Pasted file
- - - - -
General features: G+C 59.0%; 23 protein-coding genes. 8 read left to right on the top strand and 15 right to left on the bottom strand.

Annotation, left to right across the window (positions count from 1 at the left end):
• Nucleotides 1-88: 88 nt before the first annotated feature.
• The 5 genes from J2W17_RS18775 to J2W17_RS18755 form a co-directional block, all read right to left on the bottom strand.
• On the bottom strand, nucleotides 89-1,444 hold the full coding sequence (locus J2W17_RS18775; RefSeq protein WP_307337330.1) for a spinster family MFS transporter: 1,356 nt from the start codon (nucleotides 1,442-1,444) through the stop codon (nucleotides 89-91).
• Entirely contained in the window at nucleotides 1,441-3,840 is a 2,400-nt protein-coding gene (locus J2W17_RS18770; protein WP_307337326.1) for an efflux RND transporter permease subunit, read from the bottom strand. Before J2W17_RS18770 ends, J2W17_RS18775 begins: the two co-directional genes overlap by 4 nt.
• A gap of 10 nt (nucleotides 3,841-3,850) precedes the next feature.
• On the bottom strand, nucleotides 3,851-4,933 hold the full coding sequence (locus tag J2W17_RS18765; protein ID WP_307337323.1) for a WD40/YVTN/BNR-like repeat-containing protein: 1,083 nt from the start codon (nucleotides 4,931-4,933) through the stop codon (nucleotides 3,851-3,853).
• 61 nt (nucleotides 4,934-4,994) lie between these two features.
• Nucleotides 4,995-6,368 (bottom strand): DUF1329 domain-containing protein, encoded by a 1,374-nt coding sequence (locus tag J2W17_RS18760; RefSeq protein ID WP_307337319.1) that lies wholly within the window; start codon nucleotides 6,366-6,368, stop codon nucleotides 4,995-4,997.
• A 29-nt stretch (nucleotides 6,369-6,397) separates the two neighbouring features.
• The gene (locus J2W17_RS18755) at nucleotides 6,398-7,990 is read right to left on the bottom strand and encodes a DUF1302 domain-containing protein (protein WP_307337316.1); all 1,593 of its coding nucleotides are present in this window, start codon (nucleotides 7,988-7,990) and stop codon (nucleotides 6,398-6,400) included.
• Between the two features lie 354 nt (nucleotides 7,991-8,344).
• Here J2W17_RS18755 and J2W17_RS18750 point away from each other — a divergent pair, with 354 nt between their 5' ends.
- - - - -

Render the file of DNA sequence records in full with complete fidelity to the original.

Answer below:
General features: G+C 59.0%; 23 protein-coding genes. 8 read left to right on the top strand and 15 right to left on the bottom strand.

Annotation, left to right across the window (positions count from 1 at the left end):
• Nucleotides 1-88: 88 nt before the first annotated feature.
• The 5 genes from J2W17_RS18775 to J2W17_RS18755 form a co-directional block, all read right to left on the bottom strand.
• On the bottom strand, nucleotides 89-1,444 hold the full coding sequence (locus J2W17_RS18775; RefSeq protein WP_307337330.1) for a spinster family MFS transporter: 1,356 nt from the start codon (nucleotides 1,442-1,444) through the stop codon (nucleotides 89-91).
• Entirely contained in the window at nucleotides 1,441-3,840 is a 2,400-nt protein-coding gene (locus J2W17_RS18770; protein WP_307337326.1) for an efflux RND transporter permease subunit, read from the bottom strand. Before J2W17_RS18770 ends, J2W17_RS18775 begins: the two co-directional genes overlap by 4 nt.
• A gap of 10 nt (nucleotides 3,841-3,850) precedes the next feature.
• On the bottom strand, nucleotides 3,851-4,933 hold the full coding sequence (locus tag J2W17_RS18765; protein ID WP_307337323.1) for a WD40/YVTN/BNR-like repeat-containing protein: 1,083 nt from the start codon (nucleotides 4,931-4,933) through the stop codon (nucleotides 3,851-3,853).
• 61 nt (nucleotides 4,934-4,994) lie between these two features.
• Nucleotides 4,995-6,368 (bottom strand): DUF1329 domain-containing protein, encoded by a 1,374-nt coding sequence (locus tag J2W17_RS18760; RefSeq protein ID WP_307337319.1) that lies wholly within the window; start codon nucleotides 6,366-6,368, stop codon nucleotides 4,995-4,997.
• A 29-nt stretch (nucleotides 6,369-6,397) separates the two neighbouring features.
• The gene (locus J2W17_RS18755) at nucleotides 6,398-7,990 is read right to left on the bottom strand and encodes a DUF1302 domain-containing protein (protein WP_307337316.1); all 1,593 of its coding nucleotides are present in this window, start codon (nucleotides 7,988-7,990) and stop codon (nucleotides 6,398-6,400) included.
• Between the two features lie 354 nt (nucleotides 7,991-8,344).
• Here J2W17_RS18755 and J2W17_RS18750 point away from each other — a divergent pair, with 354 nt between their 5' ends.